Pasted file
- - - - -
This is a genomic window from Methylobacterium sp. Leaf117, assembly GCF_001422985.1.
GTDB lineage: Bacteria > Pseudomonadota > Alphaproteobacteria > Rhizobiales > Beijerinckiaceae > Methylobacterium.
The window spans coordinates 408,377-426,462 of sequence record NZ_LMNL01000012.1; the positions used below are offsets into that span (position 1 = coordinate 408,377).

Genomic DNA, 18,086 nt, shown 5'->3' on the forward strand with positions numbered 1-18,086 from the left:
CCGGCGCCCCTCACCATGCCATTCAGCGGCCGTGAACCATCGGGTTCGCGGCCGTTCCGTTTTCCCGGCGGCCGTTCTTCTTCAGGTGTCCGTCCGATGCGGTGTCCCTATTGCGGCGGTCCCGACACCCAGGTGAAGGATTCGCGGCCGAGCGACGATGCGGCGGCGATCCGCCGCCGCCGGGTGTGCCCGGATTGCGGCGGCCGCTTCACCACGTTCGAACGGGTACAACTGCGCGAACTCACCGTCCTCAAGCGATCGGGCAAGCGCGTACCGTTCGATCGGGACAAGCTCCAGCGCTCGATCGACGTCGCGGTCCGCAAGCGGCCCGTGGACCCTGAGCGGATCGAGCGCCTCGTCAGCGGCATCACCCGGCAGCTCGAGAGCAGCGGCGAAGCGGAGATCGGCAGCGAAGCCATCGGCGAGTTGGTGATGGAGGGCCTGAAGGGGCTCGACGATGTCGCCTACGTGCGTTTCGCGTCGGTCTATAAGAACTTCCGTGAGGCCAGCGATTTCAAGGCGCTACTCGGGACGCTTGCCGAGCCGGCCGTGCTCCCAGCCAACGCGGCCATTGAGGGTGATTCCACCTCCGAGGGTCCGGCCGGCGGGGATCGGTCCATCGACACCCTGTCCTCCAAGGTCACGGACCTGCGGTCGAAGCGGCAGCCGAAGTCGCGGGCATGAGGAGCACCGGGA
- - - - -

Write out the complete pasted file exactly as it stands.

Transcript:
This is a genomic window from Methylobacterium sp. Leaf117, assembly GCF_001422985.1.
GTDB lineage: Bacteria > Pseudomonadota > Alphaproteobacteria > Rhizobiales > Beijerinckiaceae > Methylobacterium.
The window spans coordinates 408,377-426,462 of sequence record NZ_LMNL01000012.1; the positions used below are offsets into that span (position 1 = coordinate 408,377).

Genomic DNA, 18,086 nt, shown 5'->3' on the forward strand with positions numbered 1-18,086 from the left:
CCGGCGCCCCTCACCATGCCATTCAGCGGCCGTGAACCATCGGGTTCGCGGCCGTTCCGTTTTCCCGGCGGCCGTTCTTCTTCAGGTGTCCGTCCGATGCGGTGTCCCTATTGCGGCGGTCCCGACACCCAGGTGAAGGATTCGCGGCCGAGCGACGATGCGGCGGCGATCCGCCGCCGCCGGGTGTGCCCGGATTGCGGCGGCCGCTTCACCACGTTCGAACGGGTACAACTGCGCGAACTCACCGTCCTCAAGCGATCGGGCAAGCGCGTACCGTTCGATCGGGACAAGCTCCAGCGCTCGATCGACGTCGCGGTCCGCAAGCGGCCCGTGGACCCTGAGCGGATCGAGCGCCTCGTCAGCGGCATCACCCGGCAGCTCGAGAGCAGCGGCGAAGCGGAGATCGGCAGCGAAGCCATCGGCGAGTTGGTGATGGAGGGCCTGAAGGGGCTCGACGATGTCGCCTACGTGCGTTTCGCGTCGGTCTATAAGAACTTCCGTGAGGCCAGCGATTTCAAGGCGCTACTCGGGACGCTTGCCGAGCCGGCCGTGCTCCCAGCCAACGCGGCCATTGAGGGTGATTCCACCTCCGAGGGTCCGGCCGGCGGGGATCGGTCCATCGACACCCTGTCCTCCAAGGTCACGGACCTGCGGTCGAAGCGGCAGCCGAAGTCGCGGGCATGAGGAGCACCGGGA